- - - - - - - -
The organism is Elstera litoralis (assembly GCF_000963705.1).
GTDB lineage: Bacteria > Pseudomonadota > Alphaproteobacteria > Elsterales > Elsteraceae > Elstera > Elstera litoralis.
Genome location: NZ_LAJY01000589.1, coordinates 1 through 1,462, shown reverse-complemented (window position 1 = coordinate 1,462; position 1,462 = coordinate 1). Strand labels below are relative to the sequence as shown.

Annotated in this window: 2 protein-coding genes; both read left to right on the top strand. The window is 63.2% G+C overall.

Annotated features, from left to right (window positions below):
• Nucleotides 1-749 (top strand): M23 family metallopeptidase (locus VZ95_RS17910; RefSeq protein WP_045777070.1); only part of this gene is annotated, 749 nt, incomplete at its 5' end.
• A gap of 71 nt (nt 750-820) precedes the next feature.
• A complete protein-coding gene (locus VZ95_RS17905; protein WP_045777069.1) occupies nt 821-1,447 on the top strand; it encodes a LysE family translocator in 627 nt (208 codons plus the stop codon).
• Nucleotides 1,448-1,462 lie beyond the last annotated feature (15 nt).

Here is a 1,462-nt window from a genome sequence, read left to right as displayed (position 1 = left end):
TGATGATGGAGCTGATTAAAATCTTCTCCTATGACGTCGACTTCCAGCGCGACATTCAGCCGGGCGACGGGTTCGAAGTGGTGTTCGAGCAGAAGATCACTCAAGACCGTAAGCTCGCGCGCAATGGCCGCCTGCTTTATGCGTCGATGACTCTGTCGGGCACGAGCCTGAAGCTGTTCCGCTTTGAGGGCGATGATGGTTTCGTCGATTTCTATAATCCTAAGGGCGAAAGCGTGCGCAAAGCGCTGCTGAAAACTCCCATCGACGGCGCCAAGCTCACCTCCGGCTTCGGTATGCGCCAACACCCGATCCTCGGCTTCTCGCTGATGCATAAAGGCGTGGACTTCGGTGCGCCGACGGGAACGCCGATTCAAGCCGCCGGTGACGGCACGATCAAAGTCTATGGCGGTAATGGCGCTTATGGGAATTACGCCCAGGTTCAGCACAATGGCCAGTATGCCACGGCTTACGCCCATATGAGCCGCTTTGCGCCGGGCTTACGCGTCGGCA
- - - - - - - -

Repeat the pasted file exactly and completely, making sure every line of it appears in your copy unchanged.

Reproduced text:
The organism is Elstera litoralis (assembly GCF_000963705.1).
GTDB lineage: Bacteria > Pseudomonadota > Alphaproteobacteria > Elsterales > Elsteraceae > Elstera > Elstera litoralis.
Genome location: NZ_LAJY01000589.1, coordinates 1 through 1,462, shown reverse-complemented (window position 1 = coordinate 1,462; position 1,462 = coordinate 1). Strand labels below are relative to the sequence as shown.

Annotated in this window: 2 protein-coding genes; both read left to right on the top strand. The window is 63.2% G+C overall.

Annotated features, from left to right (window positions below):
• Nucleotides 1-749 (top strand): M23 family metallopeptidase (locus VZ95_RS17910; RefSeq protein WP_045777070.1); only part of this gene is annotated, 749 nt, incomplete at its 5' end.
• A gap of 71 nt (nt 750-820) precedes the next feature.
• A complete protein-coding gene (locus VZ95_RS17905; protein WP_045777069.1) occupies nt 821-1,447 on the top strand; it encodes a LysE family translocator in 627 nt (208 codons plus the stop codon).
• Nucleotides 1,448-1,462 lie beyond the last annotated feature (15 nt).

Here is a 1,462-nt window from a genome sequence, read left to right as displayed (position 1 = left end):
TGATGATGGAGCTGATTAAAATCTTCTCCTATGACGTCGACTTCCAGCGCGACATTCAGCCGGGCGACGGGTTCGAAGTGGTGTTCGAGCAGAAGATCACTCAAGACCGTAAGCTCGCGCGCAATGGCCGCCTGCTTTATGCGTCGATGACTCTGTCGGGCACGAGCCTGAAGCTGTTCCGCTTTGAGGGCGATGATGGTTTCGTCGATTTCTATAATCCTAAGGGCGAAAGCGTGCGCAAAGCGCTGCTGAAAACTCCCATCGACGGCGCCAAGCTCACCTCCGGCTTCGGTATGCGCCAACACCCGATCCTCGGCTTCTCGCTGATGCATAAAGGCGTGGACTTCGGTGCGCCGACGGGAACGCCGATTCAAGCCGCCGGTGACGGCACGATCAAAGTCTATGGCGGTAATGGCGCTTATGGGAATTACGCCCAGGTTCAGCACAATGGCCAGTATGCCACGGCTTACGCCCATATGAGCCGCTTTGCGCCGGGCTTACGCGTCGGCA